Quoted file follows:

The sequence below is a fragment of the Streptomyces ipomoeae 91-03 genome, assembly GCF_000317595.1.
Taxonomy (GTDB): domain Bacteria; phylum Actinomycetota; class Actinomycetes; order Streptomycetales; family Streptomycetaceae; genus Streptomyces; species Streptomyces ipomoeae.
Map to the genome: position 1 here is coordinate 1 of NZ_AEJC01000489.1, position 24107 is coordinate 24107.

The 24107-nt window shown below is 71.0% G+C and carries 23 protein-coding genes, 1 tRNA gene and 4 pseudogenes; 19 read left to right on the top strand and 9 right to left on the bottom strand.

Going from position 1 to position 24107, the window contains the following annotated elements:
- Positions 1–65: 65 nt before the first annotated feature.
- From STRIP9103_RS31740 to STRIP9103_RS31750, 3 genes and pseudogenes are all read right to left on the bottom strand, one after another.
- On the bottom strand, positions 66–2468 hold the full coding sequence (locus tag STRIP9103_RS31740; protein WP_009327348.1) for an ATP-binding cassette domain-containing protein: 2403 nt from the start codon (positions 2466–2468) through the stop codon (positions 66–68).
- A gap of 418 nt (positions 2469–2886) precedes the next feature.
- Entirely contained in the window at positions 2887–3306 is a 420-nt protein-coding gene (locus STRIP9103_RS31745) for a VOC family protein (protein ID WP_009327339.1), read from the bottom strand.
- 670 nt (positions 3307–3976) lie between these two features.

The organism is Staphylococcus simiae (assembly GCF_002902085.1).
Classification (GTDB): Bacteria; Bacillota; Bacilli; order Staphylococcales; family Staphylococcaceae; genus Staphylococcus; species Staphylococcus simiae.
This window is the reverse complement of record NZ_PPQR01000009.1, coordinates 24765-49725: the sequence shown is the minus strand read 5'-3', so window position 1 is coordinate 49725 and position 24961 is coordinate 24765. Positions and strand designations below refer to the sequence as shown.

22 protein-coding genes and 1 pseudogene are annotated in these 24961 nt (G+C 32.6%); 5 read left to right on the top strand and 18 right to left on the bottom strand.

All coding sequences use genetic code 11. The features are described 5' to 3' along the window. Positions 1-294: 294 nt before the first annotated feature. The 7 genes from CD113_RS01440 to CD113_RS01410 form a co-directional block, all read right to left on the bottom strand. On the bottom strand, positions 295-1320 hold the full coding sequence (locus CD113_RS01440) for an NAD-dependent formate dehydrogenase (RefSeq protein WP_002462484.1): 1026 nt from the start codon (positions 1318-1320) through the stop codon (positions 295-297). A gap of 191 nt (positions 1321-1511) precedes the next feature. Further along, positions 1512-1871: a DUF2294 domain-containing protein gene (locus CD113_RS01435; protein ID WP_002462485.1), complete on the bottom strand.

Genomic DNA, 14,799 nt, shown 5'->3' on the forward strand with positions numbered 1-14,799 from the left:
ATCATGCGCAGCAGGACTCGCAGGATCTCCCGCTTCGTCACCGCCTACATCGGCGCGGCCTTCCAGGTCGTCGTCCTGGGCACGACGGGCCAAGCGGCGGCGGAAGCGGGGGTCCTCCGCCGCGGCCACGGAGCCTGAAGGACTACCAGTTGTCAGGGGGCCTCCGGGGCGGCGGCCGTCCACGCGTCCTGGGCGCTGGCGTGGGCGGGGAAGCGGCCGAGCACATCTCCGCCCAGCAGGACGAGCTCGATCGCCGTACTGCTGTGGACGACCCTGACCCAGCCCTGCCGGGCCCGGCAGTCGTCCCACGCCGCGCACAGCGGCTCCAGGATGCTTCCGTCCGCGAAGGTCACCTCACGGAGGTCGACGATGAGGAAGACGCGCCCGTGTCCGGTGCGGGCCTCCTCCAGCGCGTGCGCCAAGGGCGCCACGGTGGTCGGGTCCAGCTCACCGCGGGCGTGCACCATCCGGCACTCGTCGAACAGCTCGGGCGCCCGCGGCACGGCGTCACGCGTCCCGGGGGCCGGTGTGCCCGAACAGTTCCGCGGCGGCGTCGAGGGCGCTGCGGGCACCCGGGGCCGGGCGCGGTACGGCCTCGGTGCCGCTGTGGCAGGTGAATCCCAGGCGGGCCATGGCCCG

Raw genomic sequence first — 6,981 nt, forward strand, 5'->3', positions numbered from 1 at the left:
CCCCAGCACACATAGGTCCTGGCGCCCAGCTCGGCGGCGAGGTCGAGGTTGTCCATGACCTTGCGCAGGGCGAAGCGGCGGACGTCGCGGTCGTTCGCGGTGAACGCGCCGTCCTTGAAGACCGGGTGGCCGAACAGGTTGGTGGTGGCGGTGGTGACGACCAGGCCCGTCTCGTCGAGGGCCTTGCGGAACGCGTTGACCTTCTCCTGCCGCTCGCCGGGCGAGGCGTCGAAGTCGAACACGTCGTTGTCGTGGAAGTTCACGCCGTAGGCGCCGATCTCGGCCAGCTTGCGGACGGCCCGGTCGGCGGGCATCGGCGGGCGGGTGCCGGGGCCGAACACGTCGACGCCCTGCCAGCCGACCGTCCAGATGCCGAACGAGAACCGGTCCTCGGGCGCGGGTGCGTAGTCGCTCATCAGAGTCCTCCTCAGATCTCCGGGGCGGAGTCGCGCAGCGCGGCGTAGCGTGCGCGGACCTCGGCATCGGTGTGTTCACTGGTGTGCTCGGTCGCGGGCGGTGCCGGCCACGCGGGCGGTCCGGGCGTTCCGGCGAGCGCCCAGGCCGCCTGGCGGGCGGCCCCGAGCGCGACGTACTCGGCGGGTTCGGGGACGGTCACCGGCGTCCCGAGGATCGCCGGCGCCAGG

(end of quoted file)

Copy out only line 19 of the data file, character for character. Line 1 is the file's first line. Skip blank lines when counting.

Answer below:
Raw genomic sequence first — 6,981 nt, forward strand, 5'->3', positions numbered from 1 at the left: